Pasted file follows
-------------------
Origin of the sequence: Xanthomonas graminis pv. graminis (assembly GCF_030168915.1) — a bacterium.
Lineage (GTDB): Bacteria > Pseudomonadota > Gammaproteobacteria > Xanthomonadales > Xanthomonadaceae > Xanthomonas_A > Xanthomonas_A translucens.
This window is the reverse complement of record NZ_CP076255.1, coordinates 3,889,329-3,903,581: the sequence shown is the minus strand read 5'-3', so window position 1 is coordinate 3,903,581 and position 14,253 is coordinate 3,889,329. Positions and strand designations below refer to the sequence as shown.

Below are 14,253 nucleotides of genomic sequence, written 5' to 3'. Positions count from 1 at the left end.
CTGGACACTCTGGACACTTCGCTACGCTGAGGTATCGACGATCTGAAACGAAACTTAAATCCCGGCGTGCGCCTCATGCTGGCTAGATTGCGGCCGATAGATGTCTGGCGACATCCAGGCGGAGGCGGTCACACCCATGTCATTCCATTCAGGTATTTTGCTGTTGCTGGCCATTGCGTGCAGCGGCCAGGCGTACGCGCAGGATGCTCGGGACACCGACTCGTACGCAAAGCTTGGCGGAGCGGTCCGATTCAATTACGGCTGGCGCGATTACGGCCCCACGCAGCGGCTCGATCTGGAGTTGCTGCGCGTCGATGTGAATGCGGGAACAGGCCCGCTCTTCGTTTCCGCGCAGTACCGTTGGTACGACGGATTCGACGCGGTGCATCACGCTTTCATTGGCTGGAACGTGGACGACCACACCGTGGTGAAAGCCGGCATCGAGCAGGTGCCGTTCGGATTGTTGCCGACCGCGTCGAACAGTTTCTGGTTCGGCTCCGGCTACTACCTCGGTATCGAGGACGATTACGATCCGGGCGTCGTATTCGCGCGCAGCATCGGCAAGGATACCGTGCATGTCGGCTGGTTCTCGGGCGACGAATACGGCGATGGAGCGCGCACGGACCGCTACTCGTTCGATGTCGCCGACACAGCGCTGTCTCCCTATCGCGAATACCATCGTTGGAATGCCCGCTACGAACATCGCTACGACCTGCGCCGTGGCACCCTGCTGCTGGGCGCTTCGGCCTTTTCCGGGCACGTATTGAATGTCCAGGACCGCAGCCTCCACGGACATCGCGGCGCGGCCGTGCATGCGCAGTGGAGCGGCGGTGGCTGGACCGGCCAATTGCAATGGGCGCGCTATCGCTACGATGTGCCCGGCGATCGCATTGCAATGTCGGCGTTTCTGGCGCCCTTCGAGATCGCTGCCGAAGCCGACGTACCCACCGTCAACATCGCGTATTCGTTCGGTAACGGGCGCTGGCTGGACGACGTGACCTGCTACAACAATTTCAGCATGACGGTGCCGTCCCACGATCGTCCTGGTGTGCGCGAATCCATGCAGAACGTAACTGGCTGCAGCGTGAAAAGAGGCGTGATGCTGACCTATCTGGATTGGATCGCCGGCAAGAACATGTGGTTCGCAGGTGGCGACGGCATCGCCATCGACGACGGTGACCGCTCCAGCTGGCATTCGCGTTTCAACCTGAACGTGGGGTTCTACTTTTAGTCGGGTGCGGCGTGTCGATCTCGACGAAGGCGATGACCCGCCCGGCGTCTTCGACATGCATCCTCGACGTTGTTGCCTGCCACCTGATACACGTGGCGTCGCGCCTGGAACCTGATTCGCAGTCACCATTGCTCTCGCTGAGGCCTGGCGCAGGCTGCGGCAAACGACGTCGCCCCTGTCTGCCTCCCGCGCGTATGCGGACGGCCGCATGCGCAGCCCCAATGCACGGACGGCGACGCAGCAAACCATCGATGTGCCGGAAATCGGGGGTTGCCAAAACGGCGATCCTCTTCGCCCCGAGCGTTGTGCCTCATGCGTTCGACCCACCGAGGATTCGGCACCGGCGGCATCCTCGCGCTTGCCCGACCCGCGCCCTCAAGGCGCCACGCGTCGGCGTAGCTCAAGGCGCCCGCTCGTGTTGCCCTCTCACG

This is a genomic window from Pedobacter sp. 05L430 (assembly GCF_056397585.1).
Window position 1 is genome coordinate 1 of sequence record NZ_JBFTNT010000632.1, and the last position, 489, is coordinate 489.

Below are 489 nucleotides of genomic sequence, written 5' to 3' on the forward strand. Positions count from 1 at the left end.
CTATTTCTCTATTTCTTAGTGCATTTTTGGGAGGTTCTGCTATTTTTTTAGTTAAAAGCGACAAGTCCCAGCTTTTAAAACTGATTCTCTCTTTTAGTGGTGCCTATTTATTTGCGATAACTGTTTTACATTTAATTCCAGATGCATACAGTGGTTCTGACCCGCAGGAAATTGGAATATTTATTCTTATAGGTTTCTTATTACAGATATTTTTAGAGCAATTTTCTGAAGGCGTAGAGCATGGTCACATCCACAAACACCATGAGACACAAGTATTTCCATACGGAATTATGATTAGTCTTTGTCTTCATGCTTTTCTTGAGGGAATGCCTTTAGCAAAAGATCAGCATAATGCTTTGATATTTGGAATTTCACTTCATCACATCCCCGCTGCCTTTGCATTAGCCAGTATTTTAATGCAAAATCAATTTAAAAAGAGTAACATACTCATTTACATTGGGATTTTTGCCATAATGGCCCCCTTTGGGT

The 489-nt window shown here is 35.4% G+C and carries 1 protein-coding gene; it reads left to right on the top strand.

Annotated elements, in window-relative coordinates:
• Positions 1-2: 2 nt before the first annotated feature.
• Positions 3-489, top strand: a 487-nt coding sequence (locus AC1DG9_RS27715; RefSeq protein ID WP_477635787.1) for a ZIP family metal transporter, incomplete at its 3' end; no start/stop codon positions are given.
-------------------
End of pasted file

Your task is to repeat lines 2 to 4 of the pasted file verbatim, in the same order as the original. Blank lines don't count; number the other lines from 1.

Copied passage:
Lineage (GTDB): Bacteria > Pseudomonadota > Gammaproteobacteria > Xanthomonadales > Xanthomonadaceae > Xanthomonas_A > Xanthomonas_A translucens.
This window is the reverse complement of record NZ_CP076255.1, coordinates 3,889,329-3,903,581: the sequence shown is the minus strand read 5'-3', so window position 1 is coordinate 3,903,581 and position 14,253 is coordinate 3,889,329. Positions and strand designations below refer to the sequence as shown.

Below are 14,253 nucleotides of genomic sequence, written 5' to 3'. Positions count from 1 at the left end.